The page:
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wonderful! :) Can feel the happiness from here!

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Posters have said this has been offered at Evelina Clinic (Guys Hosp) Just wondering why there are inconsistencies in treatment methods across NHS - have found this before. Doesn't seem logical.

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Hi, I can relate. My 5 year old is doing input/ output charts and day one was 17 wees! Day two was 20 wees! Today is day three. One more day to do after that.

I've been changing wet clothes since she was two and a half! I know your pain! Although sounds like you've had it even longer.

Starting to actually think of putting her back in pull-ups ( after two and a half stressful years in pants).

We've seen paediatrician 3 times, Gp probably 15 times, incontinence nurse 3 times, health visitor, out of hours doctors twice ( when she was weeing a few times per hour!), community nursery nurse, practice nurse a few times. Nobody has helped yet. They ruled out UTIs, ruled out constipation ( bowel is fine), tried bladder retraining but she cannot increase intervals between wee. She gets a sudden urge, her face looks in pain, she sticks her bottom out to try to stop wee coming out and it comes out. She can get to toilet if there's a toilet within about a 10 second run! But the desperate urge can happen even if she's not long been.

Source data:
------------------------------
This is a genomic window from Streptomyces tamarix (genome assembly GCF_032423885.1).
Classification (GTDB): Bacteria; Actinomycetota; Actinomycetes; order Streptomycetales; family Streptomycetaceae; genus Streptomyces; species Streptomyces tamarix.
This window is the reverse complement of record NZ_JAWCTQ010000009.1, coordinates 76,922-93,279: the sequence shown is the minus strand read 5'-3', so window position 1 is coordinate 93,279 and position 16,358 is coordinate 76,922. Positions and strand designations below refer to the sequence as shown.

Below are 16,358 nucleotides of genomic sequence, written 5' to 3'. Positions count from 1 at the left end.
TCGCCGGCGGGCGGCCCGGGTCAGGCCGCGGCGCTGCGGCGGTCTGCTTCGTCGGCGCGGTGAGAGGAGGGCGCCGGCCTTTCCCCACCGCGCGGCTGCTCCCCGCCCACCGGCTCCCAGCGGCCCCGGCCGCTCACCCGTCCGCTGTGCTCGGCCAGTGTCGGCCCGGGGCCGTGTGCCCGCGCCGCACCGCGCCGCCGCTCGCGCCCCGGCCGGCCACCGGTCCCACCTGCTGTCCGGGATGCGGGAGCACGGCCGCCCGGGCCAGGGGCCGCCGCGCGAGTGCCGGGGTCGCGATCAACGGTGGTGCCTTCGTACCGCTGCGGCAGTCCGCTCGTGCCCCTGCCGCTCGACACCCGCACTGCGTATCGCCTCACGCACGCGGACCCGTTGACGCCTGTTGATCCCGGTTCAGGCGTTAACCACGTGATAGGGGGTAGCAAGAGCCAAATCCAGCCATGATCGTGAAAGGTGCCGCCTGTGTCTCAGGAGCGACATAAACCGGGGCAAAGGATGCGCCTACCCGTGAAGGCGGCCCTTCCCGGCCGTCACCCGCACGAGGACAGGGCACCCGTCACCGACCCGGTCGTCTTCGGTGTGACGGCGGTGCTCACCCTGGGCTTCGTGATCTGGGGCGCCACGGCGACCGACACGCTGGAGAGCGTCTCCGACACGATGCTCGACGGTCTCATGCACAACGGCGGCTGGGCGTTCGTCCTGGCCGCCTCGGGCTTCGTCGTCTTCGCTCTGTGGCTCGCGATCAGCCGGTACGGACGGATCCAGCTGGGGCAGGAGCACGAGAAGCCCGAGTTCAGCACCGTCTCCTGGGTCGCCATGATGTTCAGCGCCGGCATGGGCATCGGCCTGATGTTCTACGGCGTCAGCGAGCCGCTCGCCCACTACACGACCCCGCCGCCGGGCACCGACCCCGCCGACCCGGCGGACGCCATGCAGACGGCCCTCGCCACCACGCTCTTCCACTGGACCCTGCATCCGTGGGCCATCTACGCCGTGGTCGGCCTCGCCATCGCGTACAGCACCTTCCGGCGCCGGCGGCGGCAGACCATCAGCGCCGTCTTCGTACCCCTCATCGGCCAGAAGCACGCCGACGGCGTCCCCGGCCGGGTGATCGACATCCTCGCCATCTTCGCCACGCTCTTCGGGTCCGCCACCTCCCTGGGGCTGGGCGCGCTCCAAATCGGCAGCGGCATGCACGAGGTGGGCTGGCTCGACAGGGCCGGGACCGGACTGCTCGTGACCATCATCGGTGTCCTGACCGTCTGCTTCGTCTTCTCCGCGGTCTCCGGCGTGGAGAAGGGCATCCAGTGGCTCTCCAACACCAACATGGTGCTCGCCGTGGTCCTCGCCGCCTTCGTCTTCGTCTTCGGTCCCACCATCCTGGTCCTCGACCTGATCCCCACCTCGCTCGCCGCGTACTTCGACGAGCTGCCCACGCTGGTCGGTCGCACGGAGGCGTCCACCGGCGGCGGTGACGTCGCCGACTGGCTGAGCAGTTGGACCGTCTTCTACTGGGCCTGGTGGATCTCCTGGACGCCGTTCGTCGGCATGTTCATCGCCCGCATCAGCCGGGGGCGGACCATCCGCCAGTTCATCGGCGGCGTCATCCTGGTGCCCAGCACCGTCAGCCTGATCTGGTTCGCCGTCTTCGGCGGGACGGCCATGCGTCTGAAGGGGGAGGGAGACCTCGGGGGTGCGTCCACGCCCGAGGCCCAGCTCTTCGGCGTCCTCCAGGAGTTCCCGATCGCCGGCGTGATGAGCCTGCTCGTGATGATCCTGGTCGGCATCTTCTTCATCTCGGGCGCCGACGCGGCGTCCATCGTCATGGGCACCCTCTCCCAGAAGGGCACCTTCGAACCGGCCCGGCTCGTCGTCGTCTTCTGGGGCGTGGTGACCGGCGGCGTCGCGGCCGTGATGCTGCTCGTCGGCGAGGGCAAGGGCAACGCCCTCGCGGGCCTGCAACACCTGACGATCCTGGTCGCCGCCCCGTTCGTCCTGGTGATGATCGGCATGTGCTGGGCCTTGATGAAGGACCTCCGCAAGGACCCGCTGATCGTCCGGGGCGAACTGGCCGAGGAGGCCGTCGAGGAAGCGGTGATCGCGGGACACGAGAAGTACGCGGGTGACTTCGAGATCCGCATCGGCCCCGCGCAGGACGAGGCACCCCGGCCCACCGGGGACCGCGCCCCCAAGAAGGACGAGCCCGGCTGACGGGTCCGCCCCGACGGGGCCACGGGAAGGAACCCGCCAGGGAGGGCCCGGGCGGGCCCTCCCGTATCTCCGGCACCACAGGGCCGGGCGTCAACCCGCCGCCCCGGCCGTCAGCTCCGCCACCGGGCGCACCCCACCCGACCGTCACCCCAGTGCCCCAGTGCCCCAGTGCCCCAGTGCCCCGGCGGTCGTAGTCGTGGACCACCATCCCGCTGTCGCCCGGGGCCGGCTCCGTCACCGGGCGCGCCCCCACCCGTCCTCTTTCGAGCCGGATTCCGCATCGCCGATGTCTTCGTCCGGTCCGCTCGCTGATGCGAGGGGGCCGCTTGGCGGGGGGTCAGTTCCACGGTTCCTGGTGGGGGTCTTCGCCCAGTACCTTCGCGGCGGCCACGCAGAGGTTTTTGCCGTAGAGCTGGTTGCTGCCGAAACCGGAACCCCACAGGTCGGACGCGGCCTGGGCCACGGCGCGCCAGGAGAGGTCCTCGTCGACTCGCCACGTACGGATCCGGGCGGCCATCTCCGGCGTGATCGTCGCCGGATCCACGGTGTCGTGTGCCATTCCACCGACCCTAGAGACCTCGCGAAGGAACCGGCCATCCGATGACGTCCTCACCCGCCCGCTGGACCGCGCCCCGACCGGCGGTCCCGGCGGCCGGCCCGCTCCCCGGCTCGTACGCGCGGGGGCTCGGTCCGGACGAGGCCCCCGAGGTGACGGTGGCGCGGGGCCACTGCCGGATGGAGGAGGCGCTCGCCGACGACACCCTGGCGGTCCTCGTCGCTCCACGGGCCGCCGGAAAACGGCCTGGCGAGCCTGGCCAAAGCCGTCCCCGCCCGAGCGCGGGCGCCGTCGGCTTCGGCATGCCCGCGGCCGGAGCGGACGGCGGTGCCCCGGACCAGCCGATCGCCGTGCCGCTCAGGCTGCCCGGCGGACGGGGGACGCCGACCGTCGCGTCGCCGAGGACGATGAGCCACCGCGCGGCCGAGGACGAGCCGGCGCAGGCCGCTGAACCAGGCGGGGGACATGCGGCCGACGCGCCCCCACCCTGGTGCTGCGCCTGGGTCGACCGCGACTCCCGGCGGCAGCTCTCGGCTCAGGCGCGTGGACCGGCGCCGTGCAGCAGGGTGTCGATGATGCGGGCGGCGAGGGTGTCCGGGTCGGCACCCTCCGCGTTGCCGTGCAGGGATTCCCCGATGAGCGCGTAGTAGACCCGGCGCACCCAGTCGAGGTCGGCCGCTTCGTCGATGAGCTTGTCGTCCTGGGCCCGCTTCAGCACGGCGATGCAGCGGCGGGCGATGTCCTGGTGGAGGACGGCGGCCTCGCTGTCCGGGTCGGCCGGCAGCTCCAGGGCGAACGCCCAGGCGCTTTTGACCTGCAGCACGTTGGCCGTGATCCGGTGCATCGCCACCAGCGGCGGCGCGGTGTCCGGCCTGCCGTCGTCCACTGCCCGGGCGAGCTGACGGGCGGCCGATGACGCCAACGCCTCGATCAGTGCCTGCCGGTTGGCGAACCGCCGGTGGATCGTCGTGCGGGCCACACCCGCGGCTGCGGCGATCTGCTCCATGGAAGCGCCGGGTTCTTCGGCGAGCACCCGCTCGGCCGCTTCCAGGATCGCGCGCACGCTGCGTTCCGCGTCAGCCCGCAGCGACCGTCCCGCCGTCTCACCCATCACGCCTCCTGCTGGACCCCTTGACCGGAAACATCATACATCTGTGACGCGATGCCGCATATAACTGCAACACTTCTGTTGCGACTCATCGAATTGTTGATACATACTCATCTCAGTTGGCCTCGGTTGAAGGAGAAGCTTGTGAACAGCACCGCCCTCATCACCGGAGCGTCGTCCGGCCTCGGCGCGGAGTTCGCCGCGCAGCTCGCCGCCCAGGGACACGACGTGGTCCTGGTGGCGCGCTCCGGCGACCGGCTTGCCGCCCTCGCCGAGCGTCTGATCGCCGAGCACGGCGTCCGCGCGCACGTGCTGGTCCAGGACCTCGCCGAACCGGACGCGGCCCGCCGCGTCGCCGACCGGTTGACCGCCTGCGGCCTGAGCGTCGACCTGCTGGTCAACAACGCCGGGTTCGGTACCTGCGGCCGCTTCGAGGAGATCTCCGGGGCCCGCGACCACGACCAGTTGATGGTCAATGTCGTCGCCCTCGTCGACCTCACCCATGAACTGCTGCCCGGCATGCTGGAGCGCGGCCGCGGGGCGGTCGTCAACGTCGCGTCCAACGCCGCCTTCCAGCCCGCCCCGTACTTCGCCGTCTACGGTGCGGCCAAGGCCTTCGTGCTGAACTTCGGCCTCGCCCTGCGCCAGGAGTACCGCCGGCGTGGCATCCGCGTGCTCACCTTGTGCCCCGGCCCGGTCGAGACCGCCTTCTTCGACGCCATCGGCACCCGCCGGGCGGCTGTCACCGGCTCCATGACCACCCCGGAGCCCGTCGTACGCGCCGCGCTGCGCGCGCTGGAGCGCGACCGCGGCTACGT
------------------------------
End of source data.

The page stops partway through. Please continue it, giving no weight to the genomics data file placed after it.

I think I am going to put her back in pull-ups. She cannot control her bladder. If she couldn't control her legs she'd be in a wheelchair. People seem to think she should keep trying to do something she absolutely cannot do.

Our two year old ( not quite two and a half) has a normal bladder. Our five year old listened to her weeing one day and said "her wee doesn't keep stopping" my husband says "nor does mine, it goes until its finished unless I choose to stop it" our five year old said "you can choose when it starts and stops?!". Her wee goes start-stop-start-stop. She calls it 'farty wee' cos it spurts out suddenly. Stops and does it again.

Hoping someone helps her. Nobody has so far. They think she will learn!!! She's not potty training. She has a bladder problem.